Trailer tire brands to avoid and why

12 Trailer Tire Brands to Avoid and Why

Updated on February 10th, 2024

The tires on your camping trailer have a very important job. They need to be strong enough to carry all your precious cargo, so it’s really important to pick a trustworthy tire brand that can handle the load of your trailer.

Sadly, many RV manufacturers cut corners by using cheaper tires to save money on production. Likewise, many owners think saving a few bucks on less expensive tires is best since they take their travel trailers out infrequently.

But here’s the thing: if a lower-quality tire fails, the consequences can be disastrous, possibly leading to big repair bills.

This guide will explain which trailer tire brands to avoid so you can travel safely every camping season.

The Concern With Tires Manufactured in China

Dangers RV tire blowout

China is a significant player in the trailer tire industry, exporting about 65 million tires annually under a wide range of brand names.

The problem with many tires manufactured in China is that they are made with inferior materials, so they fail once they’re put under the stress of driving conditions.

Often, the blowout sounds like a bomb going off under the recreational vehicle, leading many RVers to give them the nickname “China Bomb Tires.

On the surface, China’s bomb tires appear similar to other tires, except they sell at a much lower price.

A cheap trailer tire will have the Special Tire (ST) rating of better-quality trailer tires and have a similar load capacity. However, the ratings are only sometimes legitimate and are often not tested.

But, what many people need to look at is the max speed rating. For example, China bomb tires will top out at 65 mph, and a high-quality ST trailer tire brand will have a max speed rating of 80 mph.

Cruising any US highway means travel speeds will often exceed 65 mph, resulting in the China bomb tires blowing out. Keep in mind that many “China bomb” tires blow without any apparent damage or wear to the rubber treads or sidewalls.

Another concern about tires coming from China is that counterfeiting is common. So, loads of fake “brand-name” trailer tires that you think are reputable hit the US daily, leaving unsuspecting customers at risk.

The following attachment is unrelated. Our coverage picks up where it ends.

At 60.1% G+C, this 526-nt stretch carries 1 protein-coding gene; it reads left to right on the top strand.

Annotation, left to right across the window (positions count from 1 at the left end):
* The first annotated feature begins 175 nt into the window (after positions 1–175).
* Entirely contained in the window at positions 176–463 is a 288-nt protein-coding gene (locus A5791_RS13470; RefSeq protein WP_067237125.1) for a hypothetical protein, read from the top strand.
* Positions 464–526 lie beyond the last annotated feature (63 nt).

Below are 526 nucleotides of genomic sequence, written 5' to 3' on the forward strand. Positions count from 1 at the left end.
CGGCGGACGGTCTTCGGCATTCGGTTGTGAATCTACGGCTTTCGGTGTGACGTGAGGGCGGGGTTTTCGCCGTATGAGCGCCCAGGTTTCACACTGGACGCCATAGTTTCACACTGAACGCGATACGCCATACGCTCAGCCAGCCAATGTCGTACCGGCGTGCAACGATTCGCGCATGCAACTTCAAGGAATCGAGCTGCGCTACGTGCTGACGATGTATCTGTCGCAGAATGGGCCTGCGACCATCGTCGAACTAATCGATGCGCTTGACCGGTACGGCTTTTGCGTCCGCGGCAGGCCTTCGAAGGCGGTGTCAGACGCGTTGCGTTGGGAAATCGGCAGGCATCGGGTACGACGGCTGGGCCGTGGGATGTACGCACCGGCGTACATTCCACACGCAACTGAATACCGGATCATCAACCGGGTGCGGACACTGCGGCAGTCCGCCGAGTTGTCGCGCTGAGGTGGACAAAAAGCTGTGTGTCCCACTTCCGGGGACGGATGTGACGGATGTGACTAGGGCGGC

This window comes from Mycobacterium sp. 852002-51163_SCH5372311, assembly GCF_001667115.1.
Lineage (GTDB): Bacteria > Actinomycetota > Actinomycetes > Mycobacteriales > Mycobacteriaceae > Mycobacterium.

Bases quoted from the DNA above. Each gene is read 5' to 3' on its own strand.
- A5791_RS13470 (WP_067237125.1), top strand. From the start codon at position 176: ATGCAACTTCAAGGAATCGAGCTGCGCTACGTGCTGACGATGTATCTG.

Almost all tires coming out of China are made at the Hangzhou Zhongce Rubber Company. However, the company is notorious for using inferior materials and unskilled labor when creating tires.

It’s no wonder the company continually issues recalls and is even party to lawsuits pertaining to damages from tire blowouts.

When shopping for tires for your travel trailer, it’s important to know where the tires are made to purchase quality tires from a brand that will stand behind their product.

Understanding RV Tires

You can find all the necessary information about RV tires on the tire’s sidewall. Outside of traditional car tires, this would include Light Truck (LT), Radial (R), Commercial (C), and Special Tires (ST), each marked with unique abbreviations.

A few readers have requested more information on what the above tire abbreviations mean, so let’s define them now.

  1. Light Truck Tires (LT): Designed for vehicles that carry heavy loads or tow trailers. These tires have a sturdier build and can handle more weight and rougher conditions than regular passenger tires.
  2. Radial Tires (R): Feature a specific construction where the tire’s cord plies are arranged at a 90-degree angle to the direction of travel, offering better road contact, fuel efficiency, and a smoother ride. Most modern tires are of this type.
  3. Commercial Tires (C): Built for commercial vehicles and heavy-duty applications. They are designed to withstand prolonged use and heavy loads and can often be found on buses, large trucks, and commercial vans.
  4. Special Tires (ST): This category includes tires designed for specific conditions or uses, such as off-road tires, snow tires, or tires for agricultural vehicles. Each has unique features suited for its intended purpose.